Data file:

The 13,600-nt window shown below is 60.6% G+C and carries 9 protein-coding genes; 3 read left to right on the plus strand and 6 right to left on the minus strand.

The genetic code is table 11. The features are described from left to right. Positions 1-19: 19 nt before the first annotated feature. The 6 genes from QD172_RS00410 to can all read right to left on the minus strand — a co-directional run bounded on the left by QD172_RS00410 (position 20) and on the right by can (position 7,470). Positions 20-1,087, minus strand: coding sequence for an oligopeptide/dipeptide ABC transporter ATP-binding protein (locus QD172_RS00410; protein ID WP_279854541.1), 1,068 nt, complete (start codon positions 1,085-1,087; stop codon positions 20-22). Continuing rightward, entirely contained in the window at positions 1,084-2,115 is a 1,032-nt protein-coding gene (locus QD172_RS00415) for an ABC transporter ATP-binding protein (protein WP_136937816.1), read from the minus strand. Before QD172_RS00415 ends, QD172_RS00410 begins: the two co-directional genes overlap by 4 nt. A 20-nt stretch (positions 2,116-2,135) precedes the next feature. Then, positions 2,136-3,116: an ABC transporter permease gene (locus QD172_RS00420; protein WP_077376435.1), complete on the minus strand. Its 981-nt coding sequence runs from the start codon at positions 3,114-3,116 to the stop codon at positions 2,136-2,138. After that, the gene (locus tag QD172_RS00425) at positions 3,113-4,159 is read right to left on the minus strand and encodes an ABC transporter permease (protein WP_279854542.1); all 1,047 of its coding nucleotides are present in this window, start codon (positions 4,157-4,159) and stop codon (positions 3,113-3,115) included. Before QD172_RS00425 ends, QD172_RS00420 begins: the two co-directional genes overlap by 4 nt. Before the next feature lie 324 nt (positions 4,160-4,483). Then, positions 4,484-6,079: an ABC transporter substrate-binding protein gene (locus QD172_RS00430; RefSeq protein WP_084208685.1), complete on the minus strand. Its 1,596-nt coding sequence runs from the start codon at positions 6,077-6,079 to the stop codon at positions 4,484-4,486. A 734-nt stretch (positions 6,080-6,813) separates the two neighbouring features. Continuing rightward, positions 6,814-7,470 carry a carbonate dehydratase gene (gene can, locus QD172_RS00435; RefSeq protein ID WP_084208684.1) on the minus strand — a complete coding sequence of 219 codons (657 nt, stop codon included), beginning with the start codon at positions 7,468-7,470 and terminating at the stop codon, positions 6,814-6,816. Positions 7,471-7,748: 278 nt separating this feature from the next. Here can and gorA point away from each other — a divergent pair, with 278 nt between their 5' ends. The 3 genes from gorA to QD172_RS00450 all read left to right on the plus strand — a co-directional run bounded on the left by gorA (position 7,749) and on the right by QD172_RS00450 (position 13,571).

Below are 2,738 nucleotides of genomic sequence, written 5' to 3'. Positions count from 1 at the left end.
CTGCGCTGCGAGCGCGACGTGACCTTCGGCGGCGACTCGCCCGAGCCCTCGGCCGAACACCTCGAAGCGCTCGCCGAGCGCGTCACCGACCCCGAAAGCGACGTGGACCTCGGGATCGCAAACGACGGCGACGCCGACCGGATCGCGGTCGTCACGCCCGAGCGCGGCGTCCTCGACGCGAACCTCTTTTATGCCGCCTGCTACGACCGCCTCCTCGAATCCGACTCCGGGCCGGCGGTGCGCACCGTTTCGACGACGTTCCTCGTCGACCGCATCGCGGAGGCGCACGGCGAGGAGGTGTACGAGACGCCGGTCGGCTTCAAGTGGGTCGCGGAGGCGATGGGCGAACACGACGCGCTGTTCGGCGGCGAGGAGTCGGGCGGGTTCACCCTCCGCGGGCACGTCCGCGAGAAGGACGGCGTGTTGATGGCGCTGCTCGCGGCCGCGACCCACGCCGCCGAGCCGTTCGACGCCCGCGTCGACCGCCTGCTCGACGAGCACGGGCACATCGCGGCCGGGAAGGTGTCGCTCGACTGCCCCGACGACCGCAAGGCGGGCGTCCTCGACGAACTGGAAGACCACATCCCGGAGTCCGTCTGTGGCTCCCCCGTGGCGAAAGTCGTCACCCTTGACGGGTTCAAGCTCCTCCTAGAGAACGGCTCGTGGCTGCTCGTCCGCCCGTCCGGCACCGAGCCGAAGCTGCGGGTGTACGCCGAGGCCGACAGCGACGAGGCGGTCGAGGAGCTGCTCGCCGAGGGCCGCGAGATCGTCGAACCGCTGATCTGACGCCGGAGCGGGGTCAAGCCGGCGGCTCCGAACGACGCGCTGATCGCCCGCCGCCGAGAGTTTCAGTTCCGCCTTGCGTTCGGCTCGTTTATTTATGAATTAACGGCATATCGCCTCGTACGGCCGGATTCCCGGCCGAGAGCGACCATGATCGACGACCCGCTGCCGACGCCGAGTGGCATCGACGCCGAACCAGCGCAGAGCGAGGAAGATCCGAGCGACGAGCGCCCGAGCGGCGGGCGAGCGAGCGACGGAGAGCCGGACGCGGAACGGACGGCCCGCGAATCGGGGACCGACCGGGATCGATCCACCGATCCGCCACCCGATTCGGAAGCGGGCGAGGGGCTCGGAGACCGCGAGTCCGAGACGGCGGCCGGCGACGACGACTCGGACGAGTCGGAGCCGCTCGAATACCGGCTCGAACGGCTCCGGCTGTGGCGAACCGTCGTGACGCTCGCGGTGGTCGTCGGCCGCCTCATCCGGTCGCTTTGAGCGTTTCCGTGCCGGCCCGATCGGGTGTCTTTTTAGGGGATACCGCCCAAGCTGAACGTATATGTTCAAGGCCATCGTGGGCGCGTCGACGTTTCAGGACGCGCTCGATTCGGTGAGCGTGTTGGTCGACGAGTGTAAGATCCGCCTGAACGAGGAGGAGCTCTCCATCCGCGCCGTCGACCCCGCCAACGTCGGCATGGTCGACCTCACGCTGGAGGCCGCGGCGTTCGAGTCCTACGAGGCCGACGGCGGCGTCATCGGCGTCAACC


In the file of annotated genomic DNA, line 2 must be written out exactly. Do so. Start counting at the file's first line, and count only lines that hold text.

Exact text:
The genetic code is table 11. The features are described from left to right. Positions 1-19: 19 nt before the first annotated feature. The 6 genes from QD172_RS00410 to can all read right to left on the minus strand — a co-directional run bounded on the left by QD172_RS00410 (position 20) and on the right by can (position 7,470). Positions 20-1,087, minus strand: coding sequence for an oligopeptide/dipeptide ABC transporter ATP-binding protein (locus QD172_RS00410; protein ID WP_279854541.1), 1,068 nt, complete (start codon positions 1,085-1,087; stop codon positions 20-22). Continuing rightward, entirely contained in the window at positions 1,084-2,115 is a 1,032-nt protein-coding gene (locus QD172_RS00415) for an ABC transporter ATP-binding protein (protein WP_136937816.1), read from the minus strand. Before QD172_RS00415 ends, QD172_RS00410 begins: the two co-directional genes overlap by 4 nt. A 20-nt stretch (positions 2,116-2,135) precedes the next feature. Then, positions 2,136-3,116: an ABC transporter permease gene (locus QD172_RS00420; protein WP_077376435.1), complete on the minus strand. Its 981-nt coding sequence runs from the start codon at positions 3,114-3,116 to the stop codon at positions 2,136-2,138. After that, the gene (locus tag QD172_RS00425) at positions 3,113-4,159 is read right to left on the minus strand and encodes an ABC transporter permease (protein WP_279854542.1); all 1,047 of its coding nucleotides are present in this window, start codon (positions 4,157-4,159) and stop codon (positions 3,113-3,115) included. Before QD172_RS00425 ends, QD172_RS00420 begins: the two co-directional genes overlap by 4 nt. Before the next feature lie 324 nt (positions 4,160-4,483). Then, positions 4,484-6,079: an ABC transporter substrate-binding protein gene (locus QD172_RS00430; RefSeq protein WP_084208685.1), complete on the minus strand. Its 1,596-nt coding sequence runs from the start codon at positions 6,077-6,079 to the stop codon at positions 4,484-4,486. A 734-nt stretch (positions 6,080-6,813) separates the two neighbouring features. Continuing rightward, positions 6,814-7,470 carry a carbonate dehydratase gene (gene can, locus QD172_RS00435; RefSeq protein ID WP_084208684.1) on the minus strand — a complete coding sequence of 219 codons (657 nt, stop codon included), beginning with the start codon at positions 7,468-7,470 and terminating at the stop codon, positions 6,814-6,816. Positions 7,471-7,748: 278 nt separating this feature from the next. Here can and gorA point away from each other — a divergent pair, with 278 nt between their 5' ends. The 3 genes from gorA to QD172_RS00450 all read left to right on the plus strand — a co-directional run bounded on the left by gorA (position 7,749) and on the right by QD172_RS00450 (position 13,571).